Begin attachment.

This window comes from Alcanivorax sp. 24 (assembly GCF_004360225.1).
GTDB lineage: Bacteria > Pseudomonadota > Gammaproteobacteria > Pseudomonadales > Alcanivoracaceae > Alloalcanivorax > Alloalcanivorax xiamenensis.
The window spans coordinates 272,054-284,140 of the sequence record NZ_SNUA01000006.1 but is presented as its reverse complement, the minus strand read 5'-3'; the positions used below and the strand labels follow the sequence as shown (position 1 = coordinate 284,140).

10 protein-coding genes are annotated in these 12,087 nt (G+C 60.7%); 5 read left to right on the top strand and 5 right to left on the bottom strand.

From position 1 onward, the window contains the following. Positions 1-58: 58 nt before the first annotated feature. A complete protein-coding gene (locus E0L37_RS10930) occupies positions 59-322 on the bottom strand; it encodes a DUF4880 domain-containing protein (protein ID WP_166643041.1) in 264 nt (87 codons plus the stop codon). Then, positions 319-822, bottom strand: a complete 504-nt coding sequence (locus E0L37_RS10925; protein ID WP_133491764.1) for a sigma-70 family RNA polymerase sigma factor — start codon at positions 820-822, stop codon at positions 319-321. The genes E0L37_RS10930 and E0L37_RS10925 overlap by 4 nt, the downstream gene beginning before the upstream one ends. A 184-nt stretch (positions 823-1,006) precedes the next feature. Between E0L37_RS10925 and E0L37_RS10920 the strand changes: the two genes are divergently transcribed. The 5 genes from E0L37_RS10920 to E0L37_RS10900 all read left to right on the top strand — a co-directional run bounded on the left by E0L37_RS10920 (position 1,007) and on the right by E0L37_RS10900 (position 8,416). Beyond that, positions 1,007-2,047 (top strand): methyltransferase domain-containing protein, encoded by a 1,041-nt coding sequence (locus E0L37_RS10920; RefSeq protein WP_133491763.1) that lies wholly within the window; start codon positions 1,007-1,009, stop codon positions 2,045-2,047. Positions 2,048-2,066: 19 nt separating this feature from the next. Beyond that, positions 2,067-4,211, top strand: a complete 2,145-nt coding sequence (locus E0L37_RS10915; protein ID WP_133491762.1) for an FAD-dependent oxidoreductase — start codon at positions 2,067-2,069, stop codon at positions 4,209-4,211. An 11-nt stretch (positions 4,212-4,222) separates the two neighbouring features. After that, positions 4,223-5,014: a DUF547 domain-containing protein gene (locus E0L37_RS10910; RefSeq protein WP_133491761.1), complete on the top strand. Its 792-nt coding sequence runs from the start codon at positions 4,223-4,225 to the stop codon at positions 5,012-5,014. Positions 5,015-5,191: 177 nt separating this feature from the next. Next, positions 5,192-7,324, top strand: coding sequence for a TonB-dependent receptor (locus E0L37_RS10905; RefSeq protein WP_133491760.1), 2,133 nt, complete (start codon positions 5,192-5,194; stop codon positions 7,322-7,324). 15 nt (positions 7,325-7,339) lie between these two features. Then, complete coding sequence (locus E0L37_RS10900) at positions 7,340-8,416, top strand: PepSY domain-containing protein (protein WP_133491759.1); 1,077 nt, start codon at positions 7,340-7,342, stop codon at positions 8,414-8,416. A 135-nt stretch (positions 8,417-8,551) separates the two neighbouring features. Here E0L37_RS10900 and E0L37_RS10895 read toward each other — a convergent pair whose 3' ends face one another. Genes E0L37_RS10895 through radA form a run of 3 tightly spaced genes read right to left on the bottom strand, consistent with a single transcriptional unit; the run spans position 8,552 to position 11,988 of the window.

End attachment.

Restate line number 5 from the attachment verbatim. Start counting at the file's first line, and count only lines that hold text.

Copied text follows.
From position 1 onward, the window contains the following. Positions 1-58: 58 nt before the first annotated feature. A complete protein-coding gene (locus E0L37_RS10930) occupies positions 59-322 on the bottom strand; it encodes a DUF4880 domain-containing protein (protein ID WP_166643041.1) in 264 nt (87 codons plus the stop codon). Then, positions 319-822, bottom strand: a complete 504-nt coding sequence (locus E0L37_RS10925; protein ID WP_133491764.1) for a sigma-70 family RNA polymerase sigma factor — start codon at positions 820-822, stop codon at positions 319-321. The genes E0L37_RS10930 and E0L37_RS10925 overlap by 4 nt, the downstream gene beginning before the upstream one ends. A 184-nt stretch (positions 823-1,006) precedes the next feature. Between E0L37_RS10925 and E0L37_RS10920 the strand changes: the two genes are divergently transcribed. The 5 genes from E0L37_RS10920 to E0L37_RS10900 all read left to right on the top strand — a co-directional run bounded on the left by E0L37_RS10920 (position 1,007) and on the right by E0L37_RS10900 (position 8,416). Beyond that, positions 1,007-2,047 (top strand): methyltransferase domain-containing protein, encoded by a 1,041-nt coding sequence (locus E0L37_RS10920; RefSeq protein WP_133491763.1) that lies wholly within the window; start codon positions 1,007-1,009, stop codon positions 2,045-2,047. Positions 2,048-2,066: 19 nt separating this feature from the next. Beyond that, positions 2,067-4,211, top strand: a complete 2,145-nt coding sequence (locus E0L37_RS10915; protein ID WP_133491762.1) for an FAD-dependent oxidoreductase — start codon at positions 2,067-2,069, stop codon at positions 4,209-4,211. An 11-nt stretch (positions 4,212-4,222) separates the two neighbouring features. After that, positions 4,223-5,014: a DUF547 domain-containing protein gene (locus E0L37_RS10910; RefSeq protein WP_133491761.1), complete on the top strand. Its 792-nt coding sequence runs from the start codon at positions 4,223-4,225 to the stop codon at positions 5,012-5,014. Positions 5,015-5,191: 177 nt separating this feature from the next. Next, positions 5,192-7,324, top strand: coding sequence for a TonB-dependent receptor (locus E0L37_RS10905; RefSeq protein WP_133491760.1), 2,133 nt, complete (start codon positions 5,192-5,194; stop codon positions 7,322-7,324). 15 nt (positions 7,325-7,339) lie between these two features. Then, complete coding sequence (locus E0L37_RS10900) at positions 7,340-8,416, top strand: PepSY domain-containing protein (protein WP_133491759.1); 1,077 nt, start codon at positions 7,340-7,342, stop codon at positions 8,414-8,416. A 135-nt stretch (positions 8,417-8,551) separates the two neighbouring features. Here E0L37_RS10900 and E0L37_RS10895 read toward each other — a convergent pair whose 3' ends face one another. Genes E0L37_RS10895 through radA form a run of 3 tightly spaced genes read right to left on the bottom strand, consistent with a single transcriptional unit; the run spans position 8,552 to position 11,988 of the window.